March 12, 2018

Scoliosis Treatment Options at Baptist Health: Surgical and Non-Surgical

Baptist Health Paducah: Scoliosis Treatment Options

Neurosurgeon Lee Titsworth, MD, explains how scoliosis, or curvature of the spine, is diagnosed and treated, describing when surgery is needed and how it’s performed.

Scoliosis Treatment Options Health Talks Transcript

Lee Titsworth, MD, Neurosurgery
Everybody normally has curves in their spine. They have a curve at the bottom of their spine, the middle of their spine, and top of their spine. But, when those curves either get too large or turn to the side, that is called scoliosis.

Early screening is extremely important because if we can catch the curves early, we can treat them with a brace rather than requiring surgery. Early warning signs of scoliosis include a curvature of the spine that you can see, abnormal shoulders that are at different heights, hips that are different heights, or when a child bends over, you’ll notice that one rib cage is higher than the other. Treatment all depends on the level of curvature of the spine. If the curves are greater than 50 degrees or progress over time, then those will generally require surgery. The surgery for scoliosis basically involves straightening the spine. We make an incision in the back. We will put titanium screws into the bones of the spine. We’ll use those screws to help pull the vertebral bodies back into alignment, and then we’ll secure everything by putting in two large titanium rods, and then laying down bone to help the spine regrow into a normal position. The prognosis after treatment is return to full life, full activities.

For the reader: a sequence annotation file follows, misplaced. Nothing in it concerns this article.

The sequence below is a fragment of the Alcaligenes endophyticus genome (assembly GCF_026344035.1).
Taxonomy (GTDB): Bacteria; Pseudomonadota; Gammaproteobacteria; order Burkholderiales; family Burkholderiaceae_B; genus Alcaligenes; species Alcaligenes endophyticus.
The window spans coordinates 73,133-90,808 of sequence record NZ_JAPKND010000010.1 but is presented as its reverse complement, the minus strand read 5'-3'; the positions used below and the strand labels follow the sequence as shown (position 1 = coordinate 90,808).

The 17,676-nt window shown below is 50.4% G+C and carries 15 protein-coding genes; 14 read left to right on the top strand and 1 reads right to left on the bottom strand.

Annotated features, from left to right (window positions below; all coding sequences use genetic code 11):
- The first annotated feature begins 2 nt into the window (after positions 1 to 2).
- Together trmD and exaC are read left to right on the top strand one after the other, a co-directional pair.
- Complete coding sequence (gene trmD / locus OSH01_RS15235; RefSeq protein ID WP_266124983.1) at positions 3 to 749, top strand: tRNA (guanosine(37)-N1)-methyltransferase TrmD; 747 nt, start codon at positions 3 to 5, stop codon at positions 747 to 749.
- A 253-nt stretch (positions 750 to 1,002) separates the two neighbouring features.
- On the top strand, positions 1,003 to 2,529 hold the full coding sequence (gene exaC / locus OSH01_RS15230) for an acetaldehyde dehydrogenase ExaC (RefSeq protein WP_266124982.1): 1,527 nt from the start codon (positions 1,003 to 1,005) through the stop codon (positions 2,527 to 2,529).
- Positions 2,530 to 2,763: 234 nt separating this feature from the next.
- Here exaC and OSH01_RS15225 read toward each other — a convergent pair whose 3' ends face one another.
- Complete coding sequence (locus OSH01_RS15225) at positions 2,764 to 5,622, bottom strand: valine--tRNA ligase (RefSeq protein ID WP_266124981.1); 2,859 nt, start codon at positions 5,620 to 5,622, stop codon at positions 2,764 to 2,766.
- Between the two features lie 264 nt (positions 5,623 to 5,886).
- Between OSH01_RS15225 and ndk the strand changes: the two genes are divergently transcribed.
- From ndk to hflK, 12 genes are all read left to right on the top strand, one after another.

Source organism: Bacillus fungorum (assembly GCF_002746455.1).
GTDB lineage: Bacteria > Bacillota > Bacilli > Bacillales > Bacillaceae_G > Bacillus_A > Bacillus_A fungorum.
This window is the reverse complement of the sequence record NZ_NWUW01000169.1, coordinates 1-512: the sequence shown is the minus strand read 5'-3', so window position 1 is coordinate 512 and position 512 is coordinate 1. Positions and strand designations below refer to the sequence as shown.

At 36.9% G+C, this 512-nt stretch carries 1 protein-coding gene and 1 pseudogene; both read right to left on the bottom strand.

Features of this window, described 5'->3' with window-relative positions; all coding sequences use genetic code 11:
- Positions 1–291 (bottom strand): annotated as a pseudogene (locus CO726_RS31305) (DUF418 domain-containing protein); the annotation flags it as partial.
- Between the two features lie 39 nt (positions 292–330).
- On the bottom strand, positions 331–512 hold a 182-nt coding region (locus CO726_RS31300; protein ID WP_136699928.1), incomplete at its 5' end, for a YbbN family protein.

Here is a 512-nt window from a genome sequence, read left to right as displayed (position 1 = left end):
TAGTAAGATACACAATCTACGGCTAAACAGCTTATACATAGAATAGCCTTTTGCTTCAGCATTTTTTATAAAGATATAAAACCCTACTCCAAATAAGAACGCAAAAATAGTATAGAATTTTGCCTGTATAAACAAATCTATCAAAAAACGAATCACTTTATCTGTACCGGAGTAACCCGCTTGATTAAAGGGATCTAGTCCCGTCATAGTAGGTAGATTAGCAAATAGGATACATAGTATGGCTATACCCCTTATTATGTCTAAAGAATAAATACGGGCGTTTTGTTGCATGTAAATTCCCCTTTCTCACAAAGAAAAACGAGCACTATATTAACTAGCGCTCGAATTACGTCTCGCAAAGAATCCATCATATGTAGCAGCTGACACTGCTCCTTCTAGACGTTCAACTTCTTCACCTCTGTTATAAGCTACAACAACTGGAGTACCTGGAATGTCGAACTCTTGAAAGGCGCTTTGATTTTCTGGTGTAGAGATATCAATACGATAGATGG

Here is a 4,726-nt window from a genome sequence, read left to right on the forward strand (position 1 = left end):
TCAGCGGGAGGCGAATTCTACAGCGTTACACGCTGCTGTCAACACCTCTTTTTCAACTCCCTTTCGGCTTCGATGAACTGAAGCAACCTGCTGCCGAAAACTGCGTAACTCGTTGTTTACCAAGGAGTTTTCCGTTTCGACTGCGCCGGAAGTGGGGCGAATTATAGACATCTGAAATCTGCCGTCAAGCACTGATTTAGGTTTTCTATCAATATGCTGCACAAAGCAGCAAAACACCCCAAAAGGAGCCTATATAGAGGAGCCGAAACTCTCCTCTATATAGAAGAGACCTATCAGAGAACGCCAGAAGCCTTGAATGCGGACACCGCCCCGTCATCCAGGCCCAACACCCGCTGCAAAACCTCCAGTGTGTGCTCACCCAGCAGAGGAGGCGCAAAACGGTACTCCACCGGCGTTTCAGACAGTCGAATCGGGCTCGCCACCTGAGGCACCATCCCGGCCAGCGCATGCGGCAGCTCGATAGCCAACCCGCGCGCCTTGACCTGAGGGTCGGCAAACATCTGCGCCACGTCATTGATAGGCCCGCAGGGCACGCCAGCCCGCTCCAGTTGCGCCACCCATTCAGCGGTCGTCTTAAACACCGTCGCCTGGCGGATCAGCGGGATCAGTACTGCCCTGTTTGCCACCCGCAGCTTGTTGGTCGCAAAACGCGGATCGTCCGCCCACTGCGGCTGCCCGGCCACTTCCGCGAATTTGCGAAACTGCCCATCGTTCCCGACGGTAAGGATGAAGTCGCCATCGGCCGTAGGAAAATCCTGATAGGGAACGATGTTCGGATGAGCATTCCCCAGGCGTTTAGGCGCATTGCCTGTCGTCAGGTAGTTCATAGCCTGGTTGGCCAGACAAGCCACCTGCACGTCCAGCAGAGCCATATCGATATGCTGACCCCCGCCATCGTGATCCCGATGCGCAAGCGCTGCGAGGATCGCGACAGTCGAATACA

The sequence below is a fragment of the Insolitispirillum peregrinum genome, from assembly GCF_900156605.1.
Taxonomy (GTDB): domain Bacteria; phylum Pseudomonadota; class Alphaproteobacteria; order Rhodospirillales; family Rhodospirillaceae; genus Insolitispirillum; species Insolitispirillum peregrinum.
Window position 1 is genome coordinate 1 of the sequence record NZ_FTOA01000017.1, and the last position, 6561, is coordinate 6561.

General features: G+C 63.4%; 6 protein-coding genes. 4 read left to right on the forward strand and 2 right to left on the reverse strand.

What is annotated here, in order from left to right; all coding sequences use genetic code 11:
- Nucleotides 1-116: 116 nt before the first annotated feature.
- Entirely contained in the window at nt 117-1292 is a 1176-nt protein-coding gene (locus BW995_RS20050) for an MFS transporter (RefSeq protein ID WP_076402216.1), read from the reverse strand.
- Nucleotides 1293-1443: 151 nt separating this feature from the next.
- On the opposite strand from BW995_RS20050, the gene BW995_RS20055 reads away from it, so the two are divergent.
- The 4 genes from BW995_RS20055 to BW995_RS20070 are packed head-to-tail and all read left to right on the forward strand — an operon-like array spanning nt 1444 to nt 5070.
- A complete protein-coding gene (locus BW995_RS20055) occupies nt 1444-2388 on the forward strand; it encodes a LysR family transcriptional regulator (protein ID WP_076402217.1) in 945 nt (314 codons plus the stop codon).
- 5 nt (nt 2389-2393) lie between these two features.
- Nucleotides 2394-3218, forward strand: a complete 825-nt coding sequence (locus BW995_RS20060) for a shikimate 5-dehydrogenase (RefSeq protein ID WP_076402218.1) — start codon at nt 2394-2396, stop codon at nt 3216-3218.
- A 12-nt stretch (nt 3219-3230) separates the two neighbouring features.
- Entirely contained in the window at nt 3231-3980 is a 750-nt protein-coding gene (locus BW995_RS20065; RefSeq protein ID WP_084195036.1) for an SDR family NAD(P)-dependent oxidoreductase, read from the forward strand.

At Baptist Health Paducah, our neurologists and neurosurgeons understand that neurological diagnoses can affect many facets of one’s life, as the neurologic system is one of the most widespread and diffuse in the human body. Learn more about our Comprehensive Neurological, Neurosurgical, and Stroke Care services

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